Monthly Archives: April 2013

Then Again

revision_logo_smallLately my dreams cut and re-cut fabric until, if it were assembled, it’d barely fit a doll.

Here’s a dream: I’m drawing a truck on commission. My unknown patron makes peculiar requests. I’m to use a certain sort of marker and a certain sort of paper, to work under a certain lamp, and to make marks of certain character and quality. Yet every pen touch is wrong. To correct them, I extend lines or bend them or double them or cross them with other lines or reverse the page to use the shadows bleeding through.

I can’t see the image in my dream, but it isn’t a truck because the drawing erupts like mad cancer, budding, growing, budding, and growing again.

Finally, I get up to read on the couch.

I also form a question for my patron, reworded twenty times: “Is anything un-revisable?”

In the waking world, so much seems so. Bullets don’t return to guns. Physics carries bodies on dire headings. Our responses, however, morph endlessly. We want tragedies to change our thinking but can’t agree on what the tragedies mean. After a moment’s fact, we have only implications.

The other day The Chicago Tribune included the story of a woman who died when she fell down the trash chute of her high rise—17 floors—and wasn’t discovered until a day later. When my wife encountered the story, she asked, “How does a person fit in a trash chute?” and my daughter asked, “How did she fall in?” and I said, “Can you imagine the agony of trying to explain it?” No one was there, and a story—reimagined, revised—replaces truth.

And here I am, using the story myself.

I’m really asking what we can leave alone. One of my son’s lower school art teachers used to say, “There are no mistakes in art, only opportunities.” Her approach suited a nine-year old whose creative train derailed at the lightest breeze, but I’m not sure how deeply her advice penetrated. Once, cleaning out a closet, I found a sketchbook he’d nearly filled with starts—ovals, boxes, the hind legs of headless beasts, and houses that fell before they stood. Many he’d abandoned with angry waves of his pen snaking through what lay beneath.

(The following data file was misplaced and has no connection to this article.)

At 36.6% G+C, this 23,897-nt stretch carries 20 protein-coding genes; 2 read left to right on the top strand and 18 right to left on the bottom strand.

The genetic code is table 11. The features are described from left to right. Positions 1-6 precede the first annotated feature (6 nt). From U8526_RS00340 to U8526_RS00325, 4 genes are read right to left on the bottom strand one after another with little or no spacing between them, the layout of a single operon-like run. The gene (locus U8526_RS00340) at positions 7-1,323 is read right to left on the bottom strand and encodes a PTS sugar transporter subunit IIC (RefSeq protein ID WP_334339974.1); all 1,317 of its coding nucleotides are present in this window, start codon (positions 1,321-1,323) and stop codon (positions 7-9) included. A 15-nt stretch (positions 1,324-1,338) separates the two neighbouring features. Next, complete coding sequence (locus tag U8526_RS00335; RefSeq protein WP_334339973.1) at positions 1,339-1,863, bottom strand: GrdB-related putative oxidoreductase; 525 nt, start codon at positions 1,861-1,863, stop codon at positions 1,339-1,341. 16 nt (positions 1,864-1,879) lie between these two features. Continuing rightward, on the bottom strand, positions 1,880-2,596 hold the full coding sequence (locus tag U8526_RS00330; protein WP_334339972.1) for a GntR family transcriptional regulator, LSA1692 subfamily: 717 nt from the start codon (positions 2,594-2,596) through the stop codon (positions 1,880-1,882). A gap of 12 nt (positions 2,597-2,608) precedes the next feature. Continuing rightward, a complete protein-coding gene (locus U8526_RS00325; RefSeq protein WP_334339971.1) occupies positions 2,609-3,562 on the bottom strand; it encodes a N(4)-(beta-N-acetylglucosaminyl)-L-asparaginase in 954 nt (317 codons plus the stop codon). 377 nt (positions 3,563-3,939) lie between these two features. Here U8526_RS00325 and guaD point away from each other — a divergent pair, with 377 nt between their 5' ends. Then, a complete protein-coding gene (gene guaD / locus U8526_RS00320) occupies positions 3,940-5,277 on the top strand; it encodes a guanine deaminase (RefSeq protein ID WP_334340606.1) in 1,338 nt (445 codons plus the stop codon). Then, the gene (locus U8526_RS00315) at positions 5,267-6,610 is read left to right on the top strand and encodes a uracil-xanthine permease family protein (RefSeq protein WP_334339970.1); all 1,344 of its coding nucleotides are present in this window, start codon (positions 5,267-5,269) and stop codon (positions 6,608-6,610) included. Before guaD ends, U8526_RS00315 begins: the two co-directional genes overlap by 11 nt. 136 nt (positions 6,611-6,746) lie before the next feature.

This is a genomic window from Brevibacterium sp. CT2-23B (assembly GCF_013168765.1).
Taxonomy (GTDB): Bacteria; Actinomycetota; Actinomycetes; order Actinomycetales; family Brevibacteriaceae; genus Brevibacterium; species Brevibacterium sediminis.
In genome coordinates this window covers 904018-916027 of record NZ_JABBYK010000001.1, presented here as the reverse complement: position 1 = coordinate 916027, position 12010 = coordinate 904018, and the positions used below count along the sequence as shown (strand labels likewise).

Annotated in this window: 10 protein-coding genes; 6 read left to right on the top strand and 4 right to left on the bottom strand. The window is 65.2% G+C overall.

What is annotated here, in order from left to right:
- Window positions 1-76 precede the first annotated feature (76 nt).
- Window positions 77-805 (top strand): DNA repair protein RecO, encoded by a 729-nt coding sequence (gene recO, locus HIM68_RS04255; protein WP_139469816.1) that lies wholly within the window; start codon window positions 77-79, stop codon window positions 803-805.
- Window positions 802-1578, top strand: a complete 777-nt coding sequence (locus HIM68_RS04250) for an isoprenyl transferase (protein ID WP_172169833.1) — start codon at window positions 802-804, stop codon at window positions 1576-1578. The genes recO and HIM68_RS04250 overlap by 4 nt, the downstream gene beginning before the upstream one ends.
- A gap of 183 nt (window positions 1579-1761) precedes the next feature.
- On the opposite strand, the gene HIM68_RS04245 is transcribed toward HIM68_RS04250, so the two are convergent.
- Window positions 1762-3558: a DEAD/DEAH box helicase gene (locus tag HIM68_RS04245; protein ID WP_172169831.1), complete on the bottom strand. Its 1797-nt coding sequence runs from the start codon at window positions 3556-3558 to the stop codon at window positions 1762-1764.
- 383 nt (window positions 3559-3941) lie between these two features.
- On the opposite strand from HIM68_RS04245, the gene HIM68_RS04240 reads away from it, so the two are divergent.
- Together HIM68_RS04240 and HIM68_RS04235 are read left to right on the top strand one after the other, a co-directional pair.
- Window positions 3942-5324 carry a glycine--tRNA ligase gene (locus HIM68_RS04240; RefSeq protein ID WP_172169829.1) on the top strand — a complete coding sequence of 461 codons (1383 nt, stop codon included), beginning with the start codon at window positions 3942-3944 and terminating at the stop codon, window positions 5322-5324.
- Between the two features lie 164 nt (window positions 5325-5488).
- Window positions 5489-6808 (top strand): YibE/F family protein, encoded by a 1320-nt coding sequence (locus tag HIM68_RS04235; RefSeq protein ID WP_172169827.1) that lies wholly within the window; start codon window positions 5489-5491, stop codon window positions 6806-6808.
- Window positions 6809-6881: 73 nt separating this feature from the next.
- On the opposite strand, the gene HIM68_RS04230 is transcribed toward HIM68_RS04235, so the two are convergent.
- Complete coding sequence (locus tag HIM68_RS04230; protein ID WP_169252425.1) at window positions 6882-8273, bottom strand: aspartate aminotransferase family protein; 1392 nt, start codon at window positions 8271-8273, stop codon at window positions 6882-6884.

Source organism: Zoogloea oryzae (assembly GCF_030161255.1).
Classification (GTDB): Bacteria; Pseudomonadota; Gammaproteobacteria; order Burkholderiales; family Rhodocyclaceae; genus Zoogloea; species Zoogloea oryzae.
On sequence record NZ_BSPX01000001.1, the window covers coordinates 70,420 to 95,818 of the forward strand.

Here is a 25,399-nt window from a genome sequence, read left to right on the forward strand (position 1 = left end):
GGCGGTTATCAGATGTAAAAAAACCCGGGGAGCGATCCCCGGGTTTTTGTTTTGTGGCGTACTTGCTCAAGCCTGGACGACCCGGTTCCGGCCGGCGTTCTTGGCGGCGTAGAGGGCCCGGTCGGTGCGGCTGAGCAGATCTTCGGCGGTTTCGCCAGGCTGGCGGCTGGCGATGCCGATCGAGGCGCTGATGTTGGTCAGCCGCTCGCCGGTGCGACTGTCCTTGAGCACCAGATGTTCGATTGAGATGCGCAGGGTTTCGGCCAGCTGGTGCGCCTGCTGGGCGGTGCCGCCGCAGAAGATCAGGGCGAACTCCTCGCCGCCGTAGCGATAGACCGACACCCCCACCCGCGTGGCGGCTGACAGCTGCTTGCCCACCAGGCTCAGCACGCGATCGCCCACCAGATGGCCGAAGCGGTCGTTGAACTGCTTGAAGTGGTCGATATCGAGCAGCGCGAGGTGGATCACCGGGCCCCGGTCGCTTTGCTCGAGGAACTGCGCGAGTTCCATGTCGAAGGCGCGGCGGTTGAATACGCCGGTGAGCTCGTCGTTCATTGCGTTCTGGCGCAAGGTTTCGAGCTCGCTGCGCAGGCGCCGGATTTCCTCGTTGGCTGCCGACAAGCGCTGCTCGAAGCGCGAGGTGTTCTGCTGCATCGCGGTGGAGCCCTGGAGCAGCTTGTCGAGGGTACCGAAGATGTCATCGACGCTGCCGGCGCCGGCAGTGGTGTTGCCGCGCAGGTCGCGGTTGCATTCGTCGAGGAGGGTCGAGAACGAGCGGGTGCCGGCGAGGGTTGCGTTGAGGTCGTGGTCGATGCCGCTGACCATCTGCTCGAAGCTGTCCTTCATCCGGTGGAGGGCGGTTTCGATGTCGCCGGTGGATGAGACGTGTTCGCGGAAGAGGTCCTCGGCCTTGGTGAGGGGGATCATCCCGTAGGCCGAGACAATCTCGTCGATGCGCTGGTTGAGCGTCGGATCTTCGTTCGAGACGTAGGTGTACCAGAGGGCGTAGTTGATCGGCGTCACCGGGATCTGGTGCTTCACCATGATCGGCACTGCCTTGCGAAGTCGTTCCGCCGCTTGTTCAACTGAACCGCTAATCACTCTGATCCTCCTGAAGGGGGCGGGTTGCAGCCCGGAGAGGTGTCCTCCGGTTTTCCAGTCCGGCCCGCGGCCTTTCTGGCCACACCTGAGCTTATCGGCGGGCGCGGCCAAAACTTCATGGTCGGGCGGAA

Teaching revision, I stress the word “re-vision” as a way to urge more than editing. “To really re-envision work,” I say, “pay attention to the possibilities individual comments create for changes elsewhere. Every essay is infinitely perfect-able.”

But I don’t work that way. I adjust, adding and subtracting until I’m finished or abandon the attempt. If grooming prose doesn’t find the answer, there is none. Expedience wins, what suffices. Other writers describe poems, stories, or essays reaching the form they wanted. I’ve had a glimmer of that feeling but distrust it—isn’t that just the rapture I desperately desire?

Here’s another dream: Cards litter a room. Each is white on one side. Stripes of various colors and widths appear on the other side. I’m sure I’m meant to match similar cards, so I wade in, trying to find a card exactly like the one I hold. When I can’t, I pick up a new card, and, unable to match that… you get the idea.

One of my graduate school teachers touted “radical revision.” She made me read essays from the last paragraph to the first to uncover what was misplaced. She instructed me to put my essay in a drawer and try to rewrite it from memory to find, “what ought to stick.” She bisected pages with commands to rearrange them any other way.

These exercises, she said, train intention, revealing reasons behind composition and establishing conscious control over the otherwise accidental. I didn’t enjoy being radical. Words, phrases, sentences, paragraphs, and pages became furniture. I bruised my shin on a sudden coffee table or tumbled, unbalanced, into a shattered lamp. When anything can go anywhere—or not go at all—something is always in the way.